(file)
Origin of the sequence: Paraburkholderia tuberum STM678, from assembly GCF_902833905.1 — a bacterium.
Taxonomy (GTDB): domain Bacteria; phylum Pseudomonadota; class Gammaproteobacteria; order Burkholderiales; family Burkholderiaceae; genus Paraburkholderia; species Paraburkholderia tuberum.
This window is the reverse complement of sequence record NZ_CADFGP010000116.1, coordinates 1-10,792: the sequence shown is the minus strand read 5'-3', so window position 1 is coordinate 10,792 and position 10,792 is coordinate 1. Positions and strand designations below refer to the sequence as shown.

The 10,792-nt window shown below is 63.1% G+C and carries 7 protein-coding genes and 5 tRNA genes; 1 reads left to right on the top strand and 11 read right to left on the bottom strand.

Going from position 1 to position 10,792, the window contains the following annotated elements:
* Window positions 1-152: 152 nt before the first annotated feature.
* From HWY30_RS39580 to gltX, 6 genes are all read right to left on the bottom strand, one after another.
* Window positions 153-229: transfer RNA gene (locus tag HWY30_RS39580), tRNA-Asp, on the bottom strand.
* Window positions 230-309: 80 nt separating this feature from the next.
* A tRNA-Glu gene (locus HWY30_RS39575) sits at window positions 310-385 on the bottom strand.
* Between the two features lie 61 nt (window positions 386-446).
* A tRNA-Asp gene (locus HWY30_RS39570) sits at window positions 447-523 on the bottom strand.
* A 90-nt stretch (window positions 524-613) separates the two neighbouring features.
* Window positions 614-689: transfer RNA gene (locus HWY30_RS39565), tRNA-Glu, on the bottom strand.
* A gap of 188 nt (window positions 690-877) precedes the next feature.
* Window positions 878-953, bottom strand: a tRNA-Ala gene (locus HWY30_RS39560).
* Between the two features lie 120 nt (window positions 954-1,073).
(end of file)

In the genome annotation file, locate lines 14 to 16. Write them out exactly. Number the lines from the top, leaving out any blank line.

* Window positions 614-689: transfer RNA gene (locus HWY30_RS39565), tRNA-Glu, on the bottom strand.
* A gap of 188 nt (window positions 690-877) precedes the next feature.
* Window positions 878-953, bottom strand: a tRNA-Ala gene (locus HWY30_RS39560).